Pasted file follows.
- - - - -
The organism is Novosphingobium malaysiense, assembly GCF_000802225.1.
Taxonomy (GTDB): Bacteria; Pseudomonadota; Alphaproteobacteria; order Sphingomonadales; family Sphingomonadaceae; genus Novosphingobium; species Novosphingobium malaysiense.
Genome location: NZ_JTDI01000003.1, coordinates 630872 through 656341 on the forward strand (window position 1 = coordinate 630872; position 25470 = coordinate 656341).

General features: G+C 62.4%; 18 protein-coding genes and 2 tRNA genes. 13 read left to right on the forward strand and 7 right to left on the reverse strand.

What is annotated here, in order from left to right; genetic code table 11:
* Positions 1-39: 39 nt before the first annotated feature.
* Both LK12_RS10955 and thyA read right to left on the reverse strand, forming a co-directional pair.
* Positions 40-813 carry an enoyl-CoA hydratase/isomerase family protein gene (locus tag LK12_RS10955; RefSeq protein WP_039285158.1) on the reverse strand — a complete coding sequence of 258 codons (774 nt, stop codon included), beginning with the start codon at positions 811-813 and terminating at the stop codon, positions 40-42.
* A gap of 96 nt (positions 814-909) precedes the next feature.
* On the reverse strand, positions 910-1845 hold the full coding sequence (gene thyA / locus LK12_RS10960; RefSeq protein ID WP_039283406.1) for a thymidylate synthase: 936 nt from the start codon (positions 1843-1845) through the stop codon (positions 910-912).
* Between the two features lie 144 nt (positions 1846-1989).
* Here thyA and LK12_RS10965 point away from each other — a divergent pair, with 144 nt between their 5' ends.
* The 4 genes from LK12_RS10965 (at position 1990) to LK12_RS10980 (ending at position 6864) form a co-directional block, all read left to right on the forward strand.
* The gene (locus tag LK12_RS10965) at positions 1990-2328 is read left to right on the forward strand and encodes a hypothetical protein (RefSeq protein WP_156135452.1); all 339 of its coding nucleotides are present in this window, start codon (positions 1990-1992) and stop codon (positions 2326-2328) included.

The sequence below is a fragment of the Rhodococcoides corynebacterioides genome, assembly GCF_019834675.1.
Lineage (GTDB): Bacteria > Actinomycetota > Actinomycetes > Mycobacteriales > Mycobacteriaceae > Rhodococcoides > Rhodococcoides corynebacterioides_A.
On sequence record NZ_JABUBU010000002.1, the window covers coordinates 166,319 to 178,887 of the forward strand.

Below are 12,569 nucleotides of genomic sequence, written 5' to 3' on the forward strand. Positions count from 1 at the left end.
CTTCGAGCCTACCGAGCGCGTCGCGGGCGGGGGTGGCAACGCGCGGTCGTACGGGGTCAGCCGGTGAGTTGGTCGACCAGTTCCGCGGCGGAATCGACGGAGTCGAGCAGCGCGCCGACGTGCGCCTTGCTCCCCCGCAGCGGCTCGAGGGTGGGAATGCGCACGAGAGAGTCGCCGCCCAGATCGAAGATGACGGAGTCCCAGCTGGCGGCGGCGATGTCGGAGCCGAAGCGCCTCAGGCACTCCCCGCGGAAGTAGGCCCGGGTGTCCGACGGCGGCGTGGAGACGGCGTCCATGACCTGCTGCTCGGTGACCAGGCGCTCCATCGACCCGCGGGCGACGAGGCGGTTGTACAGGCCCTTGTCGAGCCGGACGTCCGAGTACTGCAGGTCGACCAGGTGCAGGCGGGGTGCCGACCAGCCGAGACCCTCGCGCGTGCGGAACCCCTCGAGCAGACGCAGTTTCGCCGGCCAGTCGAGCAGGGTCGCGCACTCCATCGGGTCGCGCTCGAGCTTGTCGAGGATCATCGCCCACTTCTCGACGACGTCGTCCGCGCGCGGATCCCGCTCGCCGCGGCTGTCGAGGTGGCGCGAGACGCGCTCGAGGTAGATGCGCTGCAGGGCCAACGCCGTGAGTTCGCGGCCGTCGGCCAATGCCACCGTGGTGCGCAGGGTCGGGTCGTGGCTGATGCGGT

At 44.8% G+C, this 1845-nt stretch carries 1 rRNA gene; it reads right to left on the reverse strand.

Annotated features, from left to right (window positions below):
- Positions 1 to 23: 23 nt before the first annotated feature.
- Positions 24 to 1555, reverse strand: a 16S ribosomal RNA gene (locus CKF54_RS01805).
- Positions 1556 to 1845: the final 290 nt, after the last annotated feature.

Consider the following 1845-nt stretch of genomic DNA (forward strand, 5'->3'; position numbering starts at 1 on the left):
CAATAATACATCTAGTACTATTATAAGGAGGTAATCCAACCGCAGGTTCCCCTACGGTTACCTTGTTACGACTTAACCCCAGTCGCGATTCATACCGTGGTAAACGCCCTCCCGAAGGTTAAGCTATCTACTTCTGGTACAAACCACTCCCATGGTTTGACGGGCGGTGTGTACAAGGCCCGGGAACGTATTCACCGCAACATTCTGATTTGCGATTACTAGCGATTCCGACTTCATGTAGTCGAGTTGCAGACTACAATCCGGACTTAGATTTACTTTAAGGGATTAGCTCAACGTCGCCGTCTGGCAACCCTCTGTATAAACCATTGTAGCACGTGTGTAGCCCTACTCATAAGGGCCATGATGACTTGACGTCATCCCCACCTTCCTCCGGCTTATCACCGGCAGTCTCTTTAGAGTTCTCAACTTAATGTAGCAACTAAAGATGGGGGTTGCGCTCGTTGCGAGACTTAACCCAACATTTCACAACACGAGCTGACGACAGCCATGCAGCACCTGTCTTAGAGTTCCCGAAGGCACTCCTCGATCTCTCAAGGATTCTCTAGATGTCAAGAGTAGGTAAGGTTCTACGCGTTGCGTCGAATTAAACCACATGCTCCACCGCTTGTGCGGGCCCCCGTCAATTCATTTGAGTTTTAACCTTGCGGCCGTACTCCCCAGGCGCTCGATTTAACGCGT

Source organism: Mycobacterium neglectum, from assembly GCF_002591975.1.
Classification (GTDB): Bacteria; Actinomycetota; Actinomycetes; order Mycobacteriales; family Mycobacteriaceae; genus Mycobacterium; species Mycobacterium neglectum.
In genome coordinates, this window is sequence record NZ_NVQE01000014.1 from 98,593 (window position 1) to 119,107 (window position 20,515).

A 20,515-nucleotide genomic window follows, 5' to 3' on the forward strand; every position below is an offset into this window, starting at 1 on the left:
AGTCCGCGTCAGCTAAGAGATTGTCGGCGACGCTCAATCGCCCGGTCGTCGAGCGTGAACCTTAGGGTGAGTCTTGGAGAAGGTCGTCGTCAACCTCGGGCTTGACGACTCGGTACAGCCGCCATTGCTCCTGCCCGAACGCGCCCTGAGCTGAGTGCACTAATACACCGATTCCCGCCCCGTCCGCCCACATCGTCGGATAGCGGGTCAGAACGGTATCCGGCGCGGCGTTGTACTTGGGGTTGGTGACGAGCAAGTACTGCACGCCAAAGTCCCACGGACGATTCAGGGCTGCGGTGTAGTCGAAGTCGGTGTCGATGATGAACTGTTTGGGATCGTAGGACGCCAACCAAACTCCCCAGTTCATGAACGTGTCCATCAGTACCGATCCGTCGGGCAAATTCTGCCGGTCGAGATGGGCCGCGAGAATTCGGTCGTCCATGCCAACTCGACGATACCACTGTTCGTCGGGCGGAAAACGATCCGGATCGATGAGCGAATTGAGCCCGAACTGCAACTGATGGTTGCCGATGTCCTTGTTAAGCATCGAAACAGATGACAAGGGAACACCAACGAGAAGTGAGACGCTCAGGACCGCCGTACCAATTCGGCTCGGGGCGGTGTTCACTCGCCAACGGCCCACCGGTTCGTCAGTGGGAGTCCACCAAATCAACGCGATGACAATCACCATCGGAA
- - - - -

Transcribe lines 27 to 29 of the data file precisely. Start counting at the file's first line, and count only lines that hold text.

Source organism: Mycobacterium neglectum, from assembly GCF_002591975.1.
Classification (GTDB): Bacteria; Actinomycetota; Actinomycetes; order Mycobacteriales; family Mycobacteriaceae; genus Mycobacterium; species Mycobacterium neglectum.
In genome coordinates, this window is sequence record NZ_NVQE01000014.1 from 98,593 (window position 1) to 119,107 (window position 20,515).